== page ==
Can computers talk a universal language?
To make computers speak the same language we cannot just use technology. First an analysis of the main concepts involved is needed: at ISTC this is the job of the Laboratory for Applied Ontology (LOA). Here, theory comes before practice. This simple claim contains a deep overturning of the traditional approach, which used to start straightly from computational models. This means involving both people and computers, which in any case have always people at their ends.
Databases are made up of codes expressed in binary systems and stored together. But behind data there are concepts: how can they properly be translated so that they maintain the same meaning for everyone? For instance, how can different social services (like health services) build up a common glossary? To answer these questions, an interdisciplinary approach is needed. Both theoretical and technological aspects are essential.
At ISTC the Laboratory for Applied Ontology (LOA) tries to put together Computer Science and Linguistics using the instruments of Philosophy and Logic: its aim is to build up a new unified paradigm of computer language. The key is considering Computer science not just as a technical subject: computers have always people at their end, so it is crucial to build a global service framework able to account for complex processes involving both people and computers.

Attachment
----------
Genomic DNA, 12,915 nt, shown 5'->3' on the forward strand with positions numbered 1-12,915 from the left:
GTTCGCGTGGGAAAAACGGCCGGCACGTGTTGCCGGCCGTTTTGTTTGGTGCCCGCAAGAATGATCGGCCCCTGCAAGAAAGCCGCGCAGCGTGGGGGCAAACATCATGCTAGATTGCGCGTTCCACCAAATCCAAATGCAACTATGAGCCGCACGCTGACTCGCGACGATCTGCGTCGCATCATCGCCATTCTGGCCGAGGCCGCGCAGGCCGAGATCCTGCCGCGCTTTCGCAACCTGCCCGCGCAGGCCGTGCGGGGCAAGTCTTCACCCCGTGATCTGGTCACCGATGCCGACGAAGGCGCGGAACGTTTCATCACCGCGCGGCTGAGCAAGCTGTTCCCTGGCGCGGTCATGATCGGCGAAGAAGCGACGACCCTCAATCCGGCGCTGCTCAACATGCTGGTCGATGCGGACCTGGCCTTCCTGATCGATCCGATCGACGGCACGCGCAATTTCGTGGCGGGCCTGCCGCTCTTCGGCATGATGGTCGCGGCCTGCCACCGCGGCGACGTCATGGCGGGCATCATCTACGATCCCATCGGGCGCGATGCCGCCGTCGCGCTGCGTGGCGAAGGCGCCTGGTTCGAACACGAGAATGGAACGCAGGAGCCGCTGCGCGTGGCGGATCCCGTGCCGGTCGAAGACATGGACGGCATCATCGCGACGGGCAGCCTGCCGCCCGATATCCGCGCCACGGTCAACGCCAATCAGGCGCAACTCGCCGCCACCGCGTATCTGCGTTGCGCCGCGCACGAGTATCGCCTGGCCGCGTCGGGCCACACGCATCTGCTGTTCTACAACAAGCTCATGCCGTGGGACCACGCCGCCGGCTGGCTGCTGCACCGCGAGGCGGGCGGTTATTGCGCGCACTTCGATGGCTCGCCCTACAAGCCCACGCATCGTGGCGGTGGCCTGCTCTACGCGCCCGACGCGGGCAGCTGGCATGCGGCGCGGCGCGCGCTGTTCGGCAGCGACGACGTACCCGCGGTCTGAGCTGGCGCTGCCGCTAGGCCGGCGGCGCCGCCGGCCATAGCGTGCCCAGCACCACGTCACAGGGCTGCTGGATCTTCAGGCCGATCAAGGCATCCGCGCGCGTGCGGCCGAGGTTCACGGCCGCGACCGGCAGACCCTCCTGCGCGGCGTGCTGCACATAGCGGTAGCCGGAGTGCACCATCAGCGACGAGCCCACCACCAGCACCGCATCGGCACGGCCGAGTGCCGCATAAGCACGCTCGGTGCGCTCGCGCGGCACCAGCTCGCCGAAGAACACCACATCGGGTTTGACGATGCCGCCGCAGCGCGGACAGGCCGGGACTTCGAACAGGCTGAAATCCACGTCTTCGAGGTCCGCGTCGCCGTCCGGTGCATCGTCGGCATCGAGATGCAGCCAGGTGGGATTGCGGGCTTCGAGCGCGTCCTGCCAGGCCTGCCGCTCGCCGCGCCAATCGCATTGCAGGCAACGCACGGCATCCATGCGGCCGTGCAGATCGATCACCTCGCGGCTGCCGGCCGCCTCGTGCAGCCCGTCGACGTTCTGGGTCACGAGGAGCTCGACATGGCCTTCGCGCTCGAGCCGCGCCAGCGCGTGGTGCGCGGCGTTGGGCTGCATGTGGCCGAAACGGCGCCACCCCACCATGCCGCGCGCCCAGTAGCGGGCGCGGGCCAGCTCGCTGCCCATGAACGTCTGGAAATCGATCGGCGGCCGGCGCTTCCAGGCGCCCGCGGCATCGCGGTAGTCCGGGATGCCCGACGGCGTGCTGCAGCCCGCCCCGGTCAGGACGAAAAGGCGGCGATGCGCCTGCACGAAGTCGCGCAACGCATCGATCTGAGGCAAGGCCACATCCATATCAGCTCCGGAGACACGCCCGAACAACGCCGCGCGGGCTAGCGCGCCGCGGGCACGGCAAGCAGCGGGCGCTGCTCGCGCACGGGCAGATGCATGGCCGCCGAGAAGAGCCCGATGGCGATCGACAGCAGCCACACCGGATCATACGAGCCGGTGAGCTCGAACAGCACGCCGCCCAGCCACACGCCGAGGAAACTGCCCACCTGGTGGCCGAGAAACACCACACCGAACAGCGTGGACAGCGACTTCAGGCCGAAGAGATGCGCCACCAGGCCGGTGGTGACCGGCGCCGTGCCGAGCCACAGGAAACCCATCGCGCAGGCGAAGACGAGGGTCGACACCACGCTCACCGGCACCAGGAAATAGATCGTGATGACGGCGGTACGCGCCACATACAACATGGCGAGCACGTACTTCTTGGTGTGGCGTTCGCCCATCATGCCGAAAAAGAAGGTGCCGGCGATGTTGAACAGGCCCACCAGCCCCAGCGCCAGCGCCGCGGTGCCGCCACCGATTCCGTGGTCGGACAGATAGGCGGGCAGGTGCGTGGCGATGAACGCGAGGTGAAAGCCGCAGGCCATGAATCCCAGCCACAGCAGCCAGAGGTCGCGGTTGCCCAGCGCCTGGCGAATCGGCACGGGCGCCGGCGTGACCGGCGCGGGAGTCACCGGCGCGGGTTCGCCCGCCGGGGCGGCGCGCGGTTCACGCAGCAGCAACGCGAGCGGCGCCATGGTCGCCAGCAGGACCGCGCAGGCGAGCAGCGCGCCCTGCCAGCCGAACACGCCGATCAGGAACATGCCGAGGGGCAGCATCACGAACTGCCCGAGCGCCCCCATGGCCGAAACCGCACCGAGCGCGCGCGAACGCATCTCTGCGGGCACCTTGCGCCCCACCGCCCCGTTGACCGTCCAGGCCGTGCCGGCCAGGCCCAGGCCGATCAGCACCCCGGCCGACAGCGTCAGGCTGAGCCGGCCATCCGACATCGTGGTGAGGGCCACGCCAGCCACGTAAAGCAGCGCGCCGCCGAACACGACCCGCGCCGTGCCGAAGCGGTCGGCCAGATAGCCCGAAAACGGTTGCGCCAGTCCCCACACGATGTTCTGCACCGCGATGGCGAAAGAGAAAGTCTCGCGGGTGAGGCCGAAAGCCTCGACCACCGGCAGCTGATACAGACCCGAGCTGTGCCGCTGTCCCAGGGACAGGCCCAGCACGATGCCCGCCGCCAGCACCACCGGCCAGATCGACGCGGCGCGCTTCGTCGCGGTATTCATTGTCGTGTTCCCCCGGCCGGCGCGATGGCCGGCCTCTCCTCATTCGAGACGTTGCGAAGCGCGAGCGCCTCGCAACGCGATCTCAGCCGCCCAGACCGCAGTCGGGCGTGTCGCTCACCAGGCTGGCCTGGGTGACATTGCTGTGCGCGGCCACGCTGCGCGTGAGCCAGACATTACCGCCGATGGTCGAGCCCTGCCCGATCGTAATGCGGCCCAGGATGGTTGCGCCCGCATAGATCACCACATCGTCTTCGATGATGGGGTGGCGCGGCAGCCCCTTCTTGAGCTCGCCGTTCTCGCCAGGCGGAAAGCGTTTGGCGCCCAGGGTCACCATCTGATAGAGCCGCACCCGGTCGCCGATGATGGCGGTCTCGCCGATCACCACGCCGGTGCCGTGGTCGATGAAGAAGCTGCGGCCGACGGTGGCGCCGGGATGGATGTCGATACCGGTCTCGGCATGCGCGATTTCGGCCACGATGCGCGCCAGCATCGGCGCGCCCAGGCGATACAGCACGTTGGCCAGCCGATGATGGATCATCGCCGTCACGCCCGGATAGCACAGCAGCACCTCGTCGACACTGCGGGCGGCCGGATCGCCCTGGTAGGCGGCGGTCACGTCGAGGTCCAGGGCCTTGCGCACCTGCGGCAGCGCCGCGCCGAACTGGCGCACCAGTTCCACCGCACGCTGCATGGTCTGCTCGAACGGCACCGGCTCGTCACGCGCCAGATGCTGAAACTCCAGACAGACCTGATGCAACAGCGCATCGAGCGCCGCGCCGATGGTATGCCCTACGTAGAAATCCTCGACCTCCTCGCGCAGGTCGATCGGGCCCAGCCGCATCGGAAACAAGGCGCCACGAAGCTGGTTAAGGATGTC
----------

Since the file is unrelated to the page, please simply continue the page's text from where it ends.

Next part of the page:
If we want machines to understand each other and people to agree with the meaning of machines language we need to make words explicit. To do that, we have to face ontology before technology. An ontology is a description of the concepts and of the relations between concepts: its aim is finding unambiguous meanings of words. It is useless to perfectly learn Java or HTML languages if we don't start from day-to-day language. This is the reason why a real interaction between people and technology is essential: it is the only way to build a new unified paradigm of computer language.
Contact: Nicola Guarino
ISTC Group: Laboratory for Applied Ontology